Four friends on their way to a boxing match get caught in heavy traffic, so they take a shortcut in order to get there faster, unfortunately it leads to them witnessing a murder which leaves them running for their lives.
Cuba Gooding Jr.,
Chris and Bill are called upon for their excellent surveillance record to stakeout a lakeside home where a Mafia trial witness is believed to be heading or already hiding. Unlike their earlier _Stakeout_, this time they are accompanied by Gina Garret from the DA's office and her pet rottweiler 'Archie'; their cover, husband and wife with son Bill.Written by
Emilio Estevez saying the funniest line from a rather dry sequel
"Another Stakeout" was six years in the waiting. After the first film, "Stakeout," made a huge splash at the box office in 1987 (the same year another cop-buddy film came out--can you guess which one?), everyone anticipated an unnecessary--but perhaps funny--sequel that would inevitably result after box office earnings were tallied up by film executives in an office somewhere.
Alas, the six years passed, and we got...this mess?
Richard Dreyfuss and Emilio Estevez reprise their roles as stakeout cops who get paired with a new partner in this watered-down sequel. The new partner is played by Rosie O'Donnell, who is so startlingly unfunny in this it almost makes you involuntarily switch off the television as soon as you see her chubby face smiling at you.
The story starts with a bang--literally--as a trial witness being protected by the CIA is unsuccessfully assassinated--and by that I mean: They die, she lives. What a surprise. (This is the type of scene where the villain is able to blow up a house but the witness just happens to be taking a stroll outside as it happens--or something like that--preventing her from dying along with the other agents who were previously protecting her. This type of thing was spoofed greatly in the truly underrated "Last Action Hero." It's not a joke in "Another Stakeout.") Unfortunately for the United States, the trial witness never returns--she runs away and doesn't let anyone know where she is. Afraid she may be in danger, afraid to lose a star witness, and believing that she might try to contact old friends, the gruff chief of police assigns the unlucky trio of Dreyfuss, Estevez and Donnell to watch the her old pals to see if she turns up.
She eventually does, of course, but first we get some painfully unfunny buddy-buddy moments between Dreyfuss and Estevez and O'Donnell. She brings a bunch of clothing and a dog with her. They don't like it. Har-har. This was used a bit better in "Spaceballs," in which Princess Vespa brought along that entire luggage through the desert (remember?). This is just a copy of that scene, minus the punch line.
Estevez also shaves his mustache, which is supposed to be a type of sacred moment and is referenced at least ten times throughout the film (he goes to stroke his mustache, he complains about chopping it off, Dreyfuss complains about it, etc.). But for heaven's sake, he's only been in one film so far--we've only seen the mustache once--so a better thing to do would have been this: make a few more sequels and, when the last entry comes, have him shave it off. By then the audience realizes that his mustache is part of him, and that losing it is like losing part of his soul.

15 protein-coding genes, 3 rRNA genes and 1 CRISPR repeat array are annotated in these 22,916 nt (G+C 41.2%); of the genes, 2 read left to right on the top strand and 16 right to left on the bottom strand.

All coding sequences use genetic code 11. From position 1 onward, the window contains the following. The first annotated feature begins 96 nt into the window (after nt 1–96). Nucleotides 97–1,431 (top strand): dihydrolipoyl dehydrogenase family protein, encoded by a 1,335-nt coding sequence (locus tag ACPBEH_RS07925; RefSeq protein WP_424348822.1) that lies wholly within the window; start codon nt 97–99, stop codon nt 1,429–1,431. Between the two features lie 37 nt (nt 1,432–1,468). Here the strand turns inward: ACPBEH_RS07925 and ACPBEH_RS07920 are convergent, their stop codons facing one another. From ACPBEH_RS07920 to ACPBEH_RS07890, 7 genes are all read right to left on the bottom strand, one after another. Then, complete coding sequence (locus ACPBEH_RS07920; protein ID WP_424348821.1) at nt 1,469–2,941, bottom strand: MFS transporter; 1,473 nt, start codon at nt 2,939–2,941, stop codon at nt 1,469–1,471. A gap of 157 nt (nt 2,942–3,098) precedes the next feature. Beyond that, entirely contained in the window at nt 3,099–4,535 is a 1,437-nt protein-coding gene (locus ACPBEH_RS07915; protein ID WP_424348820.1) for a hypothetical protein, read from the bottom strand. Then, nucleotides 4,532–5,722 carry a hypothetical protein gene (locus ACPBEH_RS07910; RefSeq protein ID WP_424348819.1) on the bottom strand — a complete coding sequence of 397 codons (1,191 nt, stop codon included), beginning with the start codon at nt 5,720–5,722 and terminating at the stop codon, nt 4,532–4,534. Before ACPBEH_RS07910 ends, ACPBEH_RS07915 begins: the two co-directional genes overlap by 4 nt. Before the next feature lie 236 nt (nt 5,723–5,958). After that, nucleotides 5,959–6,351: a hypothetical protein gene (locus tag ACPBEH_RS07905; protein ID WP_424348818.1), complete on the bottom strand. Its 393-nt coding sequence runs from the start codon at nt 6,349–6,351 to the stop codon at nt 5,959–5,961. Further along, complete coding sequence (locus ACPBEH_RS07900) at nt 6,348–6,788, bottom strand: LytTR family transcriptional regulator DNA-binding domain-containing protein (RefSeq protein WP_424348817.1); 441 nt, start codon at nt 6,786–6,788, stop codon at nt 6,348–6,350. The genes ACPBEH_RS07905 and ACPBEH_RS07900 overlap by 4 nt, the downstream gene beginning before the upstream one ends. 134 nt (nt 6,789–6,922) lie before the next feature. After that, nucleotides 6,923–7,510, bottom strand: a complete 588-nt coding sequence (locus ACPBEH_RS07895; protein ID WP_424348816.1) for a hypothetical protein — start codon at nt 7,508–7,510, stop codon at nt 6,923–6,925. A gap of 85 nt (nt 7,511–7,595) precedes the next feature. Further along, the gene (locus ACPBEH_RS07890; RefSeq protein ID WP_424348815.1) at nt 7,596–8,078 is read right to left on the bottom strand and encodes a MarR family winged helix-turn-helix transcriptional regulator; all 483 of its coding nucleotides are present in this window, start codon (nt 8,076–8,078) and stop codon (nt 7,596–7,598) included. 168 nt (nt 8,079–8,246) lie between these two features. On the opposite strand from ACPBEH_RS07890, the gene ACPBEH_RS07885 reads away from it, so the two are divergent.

But I'm glad they didn't make any more than one sequel.
One of the things that kept the "Lethal Weapon" franchise going was the fresh ideas, fresh buddies, and fresh scripts. (Great actors never hurt an action comedy, either.) The "Stakeout" franchise--which didn't even last long enough to spawn more than one sequel--tries to copy this formula but isn't sure how. The introduction of Joe Pesci in "Lethal Weapon 2" was great because he thereby became the Third Stooge, whereas O'Donnell's entry into the series is nothing but a humiliating reminder that talk show hosts can't always act in front of a camera and maintain the same type of humor they may (or may not) exhibit on their (awful) TV "talk show." (Which is, by the way, consumed of entirely staged so-called "interviews.")
And whereas Pesci, as Leo Getz, added a type of silly vibe to the "LW" series, O'Donnell just seems like a carbon copy clone of Estevez from the first "Stakeout." Dreyfuss didn't like him at first, and--guess what--they suddenly became best buds. The same thing happens in the sequel, much to the audience's chagrin.
Of course, "Lethal Weapon" and its sequels were never more than a few years apart (the first coming out in 1989, two years after the original). But "Stakeout" had six years to make a respectable sequel, and it fails. It fails the same way that many prolonged sequels do. But, for once, it's not because the audience has forgotten the original film--it's because the audience is fed up with the same routine.
The film was directed by John Badham, which is surprising, since he's a talented director ("Saturday Night Fever," "The Hard Way," "Stakeout"). Here he jumps through all the hoops, turning his own series into a pale retread of the original--only watered down: minus the violence, language, nudity, and humor. I'm not saying a movie has to be R to be funny. But if you've got a sequel to an R-rated movie like "Stakeout" and you decide to turn its sequel into a cutesy-tutesy children's entertainment program, you'd better advise the audience before they sit down expecting something funny and fresh.
What a disappointment.
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